Lately, I've been doing more reading on the topic of honeybees and neonicotinoid pesticides. Regular readers know I'm organic all the way, and terribly worried about bee deaths and declines in other pollinators. Get out there and garden, is my way to go.
I'm waiting for a report to come out from the Ontario Bee Health Working Group; I've reread the interim report of the Pesticide Management Regulatory Agency, that confirmed (easily) that neonicotinoid pesticides are killing bees. Public comment on this report is open until December 12. The PMRA interim report - near the end of the text section - has a link to where to comment.
Amidst all this, into my e-mailbox dropped a media release from Sierra Club of Canada, dated Nov. 15 - http://www.sierraclub.ca/
In November, the agriculture industry trade association, CropLife, named Federal Conservative member of parliament Ted Menzies as its new President and CEO. CropLife has been front and centre fighting against organizations which would like to see a ban on neonicotinoid pesticides.
As the Sierra Club press release says, in the italicized following:
Because of dangerously weak federal ethics and lobbying rules, Mr. Menzies is allowed to become President and CEO of a federally regulated company that lobbies the federal government regularly. Mr. Menzies should be very aware that there are two ethics rules that apply to him in his new job. Under section 33 of the Conflict of Interest Act, he is prohibited form acting in any way that takes 'improper advantage' of his time as a Cabinet minister, and subsection 34 (2) prohibits him from giving 'advice to his or her client, business associate or employer using infromation that was obtained in his or her capaciity as a public office holder and is not available to the public.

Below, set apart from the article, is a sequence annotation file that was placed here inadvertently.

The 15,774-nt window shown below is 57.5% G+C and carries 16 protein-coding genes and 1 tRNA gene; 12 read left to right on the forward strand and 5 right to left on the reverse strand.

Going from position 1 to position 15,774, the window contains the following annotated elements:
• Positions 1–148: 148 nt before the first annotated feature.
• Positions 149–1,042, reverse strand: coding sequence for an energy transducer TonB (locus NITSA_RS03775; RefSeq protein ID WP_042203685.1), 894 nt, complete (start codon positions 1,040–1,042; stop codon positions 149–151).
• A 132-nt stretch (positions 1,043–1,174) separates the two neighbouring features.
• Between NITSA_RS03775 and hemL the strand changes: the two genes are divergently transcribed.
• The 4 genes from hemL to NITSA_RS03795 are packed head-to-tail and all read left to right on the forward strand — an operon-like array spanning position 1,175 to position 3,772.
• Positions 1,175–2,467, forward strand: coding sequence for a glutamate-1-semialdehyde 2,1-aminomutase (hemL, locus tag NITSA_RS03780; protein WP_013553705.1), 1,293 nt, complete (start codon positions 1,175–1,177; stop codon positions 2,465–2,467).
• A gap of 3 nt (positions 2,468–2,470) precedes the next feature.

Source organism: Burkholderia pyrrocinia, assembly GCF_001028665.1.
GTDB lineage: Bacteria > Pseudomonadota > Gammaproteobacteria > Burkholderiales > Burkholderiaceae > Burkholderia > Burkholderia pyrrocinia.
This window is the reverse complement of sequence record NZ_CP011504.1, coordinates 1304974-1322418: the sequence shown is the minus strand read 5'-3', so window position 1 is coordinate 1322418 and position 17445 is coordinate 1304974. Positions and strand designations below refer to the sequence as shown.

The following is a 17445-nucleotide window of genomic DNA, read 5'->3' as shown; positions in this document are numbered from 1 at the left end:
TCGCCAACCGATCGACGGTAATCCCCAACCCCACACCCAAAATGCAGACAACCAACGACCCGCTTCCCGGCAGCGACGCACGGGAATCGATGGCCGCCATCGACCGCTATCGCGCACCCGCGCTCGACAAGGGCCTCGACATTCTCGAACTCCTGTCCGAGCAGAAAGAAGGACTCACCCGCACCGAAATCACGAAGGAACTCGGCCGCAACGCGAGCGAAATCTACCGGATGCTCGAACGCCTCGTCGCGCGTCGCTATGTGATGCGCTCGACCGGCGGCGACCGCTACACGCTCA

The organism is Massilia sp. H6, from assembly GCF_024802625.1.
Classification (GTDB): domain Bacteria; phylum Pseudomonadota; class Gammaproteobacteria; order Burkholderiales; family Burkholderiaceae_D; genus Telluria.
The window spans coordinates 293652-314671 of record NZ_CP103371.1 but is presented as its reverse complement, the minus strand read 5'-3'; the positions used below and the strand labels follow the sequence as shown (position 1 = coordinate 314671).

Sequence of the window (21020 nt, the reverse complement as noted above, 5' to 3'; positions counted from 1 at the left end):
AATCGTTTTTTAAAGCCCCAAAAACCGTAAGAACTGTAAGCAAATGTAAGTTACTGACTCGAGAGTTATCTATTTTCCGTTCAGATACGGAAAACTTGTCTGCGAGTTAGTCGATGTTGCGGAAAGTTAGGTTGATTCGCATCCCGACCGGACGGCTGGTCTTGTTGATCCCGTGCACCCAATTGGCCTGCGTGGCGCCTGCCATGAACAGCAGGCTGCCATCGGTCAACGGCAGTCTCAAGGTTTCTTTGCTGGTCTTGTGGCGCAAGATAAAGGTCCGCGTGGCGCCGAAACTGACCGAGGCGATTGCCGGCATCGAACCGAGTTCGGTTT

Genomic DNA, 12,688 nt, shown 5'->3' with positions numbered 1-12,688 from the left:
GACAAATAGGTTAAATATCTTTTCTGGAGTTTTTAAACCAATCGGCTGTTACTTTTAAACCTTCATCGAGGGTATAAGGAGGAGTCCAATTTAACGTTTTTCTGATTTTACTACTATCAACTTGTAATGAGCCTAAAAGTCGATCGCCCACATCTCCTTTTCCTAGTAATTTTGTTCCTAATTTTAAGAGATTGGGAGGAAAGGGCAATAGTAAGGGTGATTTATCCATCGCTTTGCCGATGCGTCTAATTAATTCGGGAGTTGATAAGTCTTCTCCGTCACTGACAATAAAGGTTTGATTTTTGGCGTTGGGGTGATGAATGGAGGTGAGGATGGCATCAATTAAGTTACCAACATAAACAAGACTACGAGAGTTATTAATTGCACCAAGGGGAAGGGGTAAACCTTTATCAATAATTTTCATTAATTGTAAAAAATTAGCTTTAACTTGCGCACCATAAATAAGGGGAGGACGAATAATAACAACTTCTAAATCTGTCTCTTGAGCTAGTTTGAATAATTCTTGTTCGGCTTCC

Whether or not Mr. Menzies 'technically' does any lobbying, his position as President and CEO of CropLife clearly opens government doors and provides valuable insight on the internal working of the Harper government.
"Are we supposed to believe Mr. Menzies will lock himself in his new office and not take calls or check his email," said Mr. [John] Bennett [National Campaign Director, Sierra Club of Canada].
This is allowed? Huh? How?
Is this Federal Conservative MP getting paid for a second job? How does he have time to do a second job?
Can you say "conflict of interest" boys and girls?
You can write John Bennett of Sierra Club at Executive.Director@sierraclub.ca or check out its website at www.sierraclub.ca ... or, like I did, write the politician of our choice and ask her or him to check into this and ask why it's allowed.
As I've said before, biased all the way, that's me. And this blog post may even get me a troll.
Best regards, as always!
Monday, November 11, 2013
I hope this blustery, rainy day finds you well. I hope this Remembrance Day finds you well.
Today I had errands at City Hall, and so stopped by Victoria Park (London, Ontario) to hear at least some of the Remembrance Day service. The entire intersection and four corners were filled with people.